A Parable of Victory
A Parable of Victory
At the 1997 ACP Benefit Dinner, this parable was proclaimed as the rationale for conferring the Gratiam Dei Award on David Hartigan, Attorney at Law. If the meaning of this parable is not entirely clear, you may wish to read first a Preface to a Parable. To be sure, the meaning of the parable was evident to David Hartigan and John Stroger. To them both be honor, glory, praise, and thanks, now and always.
In those days, the teacher spoke to his disciples in the form of a parable.
In times of old, he said, the kingdom was threatened by a powerful enemy, by the name of Goliath. Now Goliath was very strong, endowed with a massive bureaucracy. As a rule, resistance was futile. Every year, Goliath would assimilate 30% of your assessed valuation.
"Let us help the elderly," said the priest. And the high and mighty said "Amen." "Let us fight racism,"
he said. And they anwered "Amen." "Let us honor the young prince
who has won the victory." And they said "Amen, Amen, Amen."
There were also two pooh-bahs who had given their support. Now, it is always good to have a pooh-bah at a celebration. They wear unusual hats. Also, they have good karma. Well, as it came to pass, both pooh-bahs who were invited said that they were called to another banquet at the same time, given by the Supreme Pooh-bah. And they regretted they could not come.
So, Samuel the Priest was disheartened. To get people to come to the banquet, he went out into the highways and the byways, inviting the beggars, the lame, the disabled, the derelicts, the tax collectors, and even the lawyers. And lo, the banquet hall was filled with people. There was much rejoicing and celebrating.
As the feast began, there was one of the high and mighty who came. He was a Samaritan, one of the few Samaritans among the high and mighty. This man was the Squire of the Forest. All the trees of the wood, from North to South, were his domain. Now the Squire of the Forest was a humble man, from the Land of Avalon. When he arrived at the banquet, he sat in the back of the hall. However, the prince who had won the victory said to him, “Come up higher, friend; and sit at my right hand. Of all the high and mighty, you alone have come to celebrate with us. You shall receive a place of honor, and your name will be great among us.”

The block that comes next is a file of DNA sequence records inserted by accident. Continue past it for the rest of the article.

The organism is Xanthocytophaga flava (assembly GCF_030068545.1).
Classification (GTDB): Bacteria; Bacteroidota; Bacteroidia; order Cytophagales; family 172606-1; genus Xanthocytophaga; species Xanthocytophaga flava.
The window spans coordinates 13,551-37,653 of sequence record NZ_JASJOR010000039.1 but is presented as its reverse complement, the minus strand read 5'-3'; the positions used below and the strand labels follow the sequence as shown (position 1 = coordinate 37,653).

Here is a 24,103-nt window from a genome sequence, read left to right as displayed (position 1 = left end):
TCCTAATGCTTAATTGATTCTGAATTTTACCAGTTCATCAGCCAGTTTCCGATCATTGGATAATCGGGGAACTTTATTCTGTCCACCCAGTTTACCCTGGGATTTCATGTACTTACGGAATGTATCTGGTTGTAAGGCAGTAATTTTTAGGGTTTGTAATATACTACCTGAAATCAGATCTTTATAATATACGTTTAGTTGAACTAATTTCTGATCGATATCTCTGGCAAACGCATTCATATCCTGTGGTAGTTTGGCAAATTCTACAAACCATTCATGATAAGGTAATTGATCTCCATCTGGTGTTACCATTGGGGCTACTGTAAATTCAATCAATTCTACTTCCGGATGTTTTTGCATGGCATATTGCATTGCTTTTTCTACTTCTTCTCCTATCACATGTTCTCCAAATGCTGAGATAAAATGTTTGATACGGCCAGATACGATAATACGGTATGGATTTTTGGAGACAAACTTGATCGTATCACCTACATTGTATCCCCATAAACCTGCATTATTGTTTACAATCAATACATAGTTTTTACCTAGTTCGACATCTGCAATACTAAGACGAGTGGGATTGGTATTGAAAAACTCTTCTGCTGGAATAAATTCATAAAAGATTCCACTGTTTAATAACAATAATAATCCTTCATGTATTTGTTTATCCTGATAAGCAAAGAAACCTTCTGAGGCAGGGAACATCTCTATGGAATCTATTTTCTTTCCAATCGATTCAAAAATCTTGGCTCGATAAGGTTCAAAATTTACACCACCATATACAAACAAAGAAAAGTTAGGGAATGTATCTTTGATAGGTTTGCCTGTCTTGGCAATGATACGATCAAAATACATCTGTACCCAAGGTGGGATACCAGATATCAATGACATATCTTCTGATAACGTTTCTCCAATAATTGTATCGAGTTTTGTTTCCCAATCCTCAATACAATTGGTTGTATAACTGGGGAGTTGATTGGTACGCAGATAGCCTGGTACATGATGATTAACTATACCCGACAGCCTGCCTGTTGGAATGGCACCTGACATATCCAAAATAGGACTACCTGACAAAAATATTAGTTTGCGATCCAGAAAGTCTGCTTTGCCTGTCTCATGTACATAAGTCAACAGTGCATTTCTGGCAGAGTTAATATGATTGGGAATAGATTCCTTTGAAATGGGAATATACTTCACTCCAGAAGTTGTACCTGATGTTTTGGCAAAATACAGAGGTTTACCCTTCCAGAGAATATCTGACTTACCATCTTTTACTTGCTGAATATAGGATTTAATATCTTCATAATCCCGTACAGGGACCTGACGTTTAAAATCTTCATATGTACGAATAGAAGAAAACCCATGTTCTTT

The priest too saw what had happened and said to the Squire of the Forest, “Well done, good and faithful Squire. Because you have come to celebrate with us, you will be blest in your children and in your children’s children. You will have long life upon the earth. The trees in your forest will be strong and tall. The flowers will blossom before you. And the people will acclaim you, on the day of reckoning, in November."
Afterwards, back in the house, the disciples asked the teacher what this story meant. He answered, “The first shall be last, and the last shall be first.” This is not the Gospel of the Lord, but it is a true story.
The Gratiam Dei Award is conferred at 8 p.m. After a brief litany, Bishop Frank Kane gives a solemn blessing. The master of ceremonies, Rick Thiernau, keeps things moving well, throughout the evening. In total, there are 120 guests present, a great tribute to the honoree.
Copyright © 1999
American Catholic Press. All rights reserved.